Representational Image
Representational Image

Jaipur: After the death of over 250 crows in several districts of Rajasthan including Jaipur, the animal husbandry department has issued an avian influenza alert and is conducting sampling of birds from all wetlands in the state.

The avian influenza entered Jaipur on Sunday with seven dead crows found at the Jal Mahal, a major tourist attraction in the old part of Jaipur, Two sick crows were also found.

The wildlife and animal husbandry departments were informed and teams of officials reached the site and took samples from the crow carcasses.

The samples have been sent to the National Institute of High Security Animal Diseases in Bhopal for testing. The birds were disposed of by burying them in pits and sprinkling sodium hypochlorite, said Kunji Lal Meena, secretary, animal husbandry department.

In view of the continuing deaths, the animal husbandry department held an emergency meeting on Sunday.

Meena issued orders to officials to collect 10 samples each from all wetlands in the state to get them tested. Over 75 bird samples from various places have already been sent for testing, he added.

“This virus has likely spread from migratory birds which arrive in Rajasthan in large numbers during winter. So I have issued orders to take samples from water bodies such as Sambhar Lake, Kaila Devi bird sanctuary so we can get them tested and contain the threat of the virus,” said Meena.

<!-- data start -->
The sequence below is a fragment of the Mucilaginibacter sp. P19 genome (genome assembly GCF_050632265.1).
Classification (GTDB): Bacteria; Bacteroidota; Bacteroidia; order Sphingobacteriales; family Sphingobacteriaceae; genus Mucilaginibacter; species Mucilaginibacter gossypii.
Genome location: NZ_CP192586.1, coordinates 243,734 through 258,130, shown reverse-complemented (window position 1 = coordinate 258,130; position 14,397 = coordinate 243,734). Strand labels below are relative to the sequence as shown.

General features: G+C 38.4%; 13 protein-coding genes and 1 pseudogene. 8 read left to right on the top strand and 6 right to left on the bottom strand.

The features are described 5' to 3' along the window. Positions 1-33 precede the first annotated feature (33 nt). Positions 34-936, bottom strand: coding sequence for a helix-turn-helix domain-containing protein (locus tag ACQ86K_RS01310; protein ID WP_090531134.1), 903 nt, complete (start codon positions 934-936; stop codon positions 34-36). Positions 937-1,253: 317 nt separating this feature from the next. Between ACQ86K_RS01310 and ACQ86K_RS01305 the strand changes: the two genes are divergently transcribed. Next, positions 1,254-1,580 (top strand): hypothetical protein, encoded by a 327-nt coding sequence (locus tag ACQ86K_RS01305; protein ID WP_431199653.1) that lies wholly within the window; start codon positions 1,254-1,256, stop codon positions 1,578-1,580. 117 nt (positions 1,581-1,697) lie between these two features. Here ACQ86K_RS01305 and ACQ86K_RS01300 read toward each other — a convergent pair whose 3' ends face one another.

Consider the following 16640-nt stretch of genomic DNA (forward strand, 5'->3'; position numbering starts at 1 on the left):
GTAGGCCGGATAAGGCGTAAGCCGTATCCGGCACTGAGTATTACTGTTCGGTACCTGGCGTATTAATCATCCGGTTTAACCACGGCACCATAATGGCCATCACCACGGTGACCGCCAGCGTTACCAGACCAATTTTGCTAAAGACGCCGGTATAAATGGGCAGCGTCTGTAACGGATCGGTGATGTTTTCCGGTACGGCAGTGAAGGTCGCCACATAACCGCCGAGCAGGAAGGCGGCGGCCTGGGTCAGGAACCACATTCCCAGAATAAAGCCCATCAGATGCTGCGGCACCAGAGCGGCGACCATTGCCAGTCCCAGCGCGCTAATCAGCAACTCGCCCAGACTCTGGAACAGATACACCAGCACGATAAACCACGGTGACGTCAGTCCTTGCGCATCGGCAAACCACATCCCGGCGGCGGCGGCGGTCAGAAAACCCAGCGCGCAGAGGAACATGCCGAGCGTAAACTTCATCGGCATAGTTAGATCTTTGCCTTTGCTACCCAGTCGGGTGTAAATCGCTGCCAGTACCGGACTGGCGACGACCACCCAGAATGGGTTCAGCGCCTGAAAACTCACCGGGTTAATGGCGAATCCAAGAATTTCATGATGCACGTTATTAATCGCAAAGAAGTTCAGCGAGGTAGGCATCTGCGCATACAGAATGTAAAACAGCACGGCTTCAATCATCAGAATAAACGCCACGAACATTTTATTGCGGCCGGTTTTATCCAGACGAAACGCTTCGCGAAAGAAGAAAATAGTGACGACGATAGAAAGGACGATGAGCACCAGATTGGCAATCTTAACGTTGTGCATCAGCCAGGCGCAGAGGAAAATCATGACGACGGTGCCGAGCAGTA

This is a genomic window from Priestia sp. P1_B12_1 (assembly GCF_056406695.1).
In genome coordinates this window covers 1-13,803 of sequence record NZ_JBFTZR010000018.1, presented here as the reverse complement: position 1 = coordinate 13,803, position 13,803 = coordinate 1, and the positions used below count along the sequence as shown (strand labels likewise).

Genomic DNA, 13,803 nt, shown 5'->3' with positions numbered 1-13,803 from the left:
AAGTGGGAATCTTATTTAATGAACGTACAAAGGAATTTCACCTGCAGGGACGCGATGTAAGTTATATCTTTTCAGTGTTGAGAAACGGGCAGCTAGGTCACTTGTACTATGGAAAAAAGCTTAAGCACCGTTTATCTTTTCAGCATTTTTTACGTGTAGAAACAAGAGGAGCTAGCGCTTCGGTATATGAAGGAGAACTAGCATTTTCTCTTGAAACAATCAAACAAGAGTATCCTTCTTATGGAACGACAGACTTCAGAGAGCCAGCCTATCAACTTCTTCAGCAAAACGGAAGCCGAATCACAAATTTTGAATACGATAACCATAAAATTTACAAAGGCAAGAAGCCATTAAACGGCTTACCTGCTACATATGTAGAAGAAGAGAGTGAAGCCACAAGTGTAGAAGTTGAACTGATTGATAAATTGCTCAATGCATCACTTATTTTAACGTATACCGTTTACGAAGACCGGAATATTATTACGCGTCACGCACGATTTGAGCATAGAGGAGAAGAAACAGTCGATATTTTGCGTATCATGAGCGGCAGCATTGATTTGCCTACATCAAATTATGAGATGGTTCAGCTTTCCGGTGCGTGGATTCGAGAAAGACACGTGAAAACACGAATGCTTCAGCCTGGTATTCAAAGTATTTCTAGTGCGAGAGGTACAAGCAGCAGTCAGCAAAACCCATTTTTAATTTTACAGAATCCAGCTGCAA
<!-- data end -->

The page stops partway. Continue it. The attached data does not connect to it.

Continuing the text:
In the past 10 days, deaths of crows, peacocks and hens have been reported from seven districts of the state – Jhalawar, Jaipur, Jodhpur, Kota, Baran, Nagaur and Pali. However, Meena said only crows have died due to avian influenza. He said the hens had tested negative for the virus while the peacocks had died after eating some poisonous substance.

Meena said so far there are reports of 250 crows having died of bird flu. Of the total, 100 crows have died in Jhalawar, 72 in Baran, 47 in Kota, 19 in Pali, seven in Jaipur and seven in Jodhpur.

He said the animal husbandry department has set-up a state-level control room to monitor the situation and keep the flu from spreading. Advisories have been issued to officials to follow the centre’s guidelines and to prevent spread of the virus to poultry and domestic animals.

The wildlife department has also issued advisories asking officials to keep a tab on deaths of birds and collect samples of the dead birds.

“The main aim is to prevent the spread of the flu. We have asked officials to keep tabs on any bird deaths. They have been asked to collect samples and to dispose of carcasses safely so that no other animal eats it which could lead to spread of the flu,” said Mohan Lal Meena, Chief Wildlife Warden.

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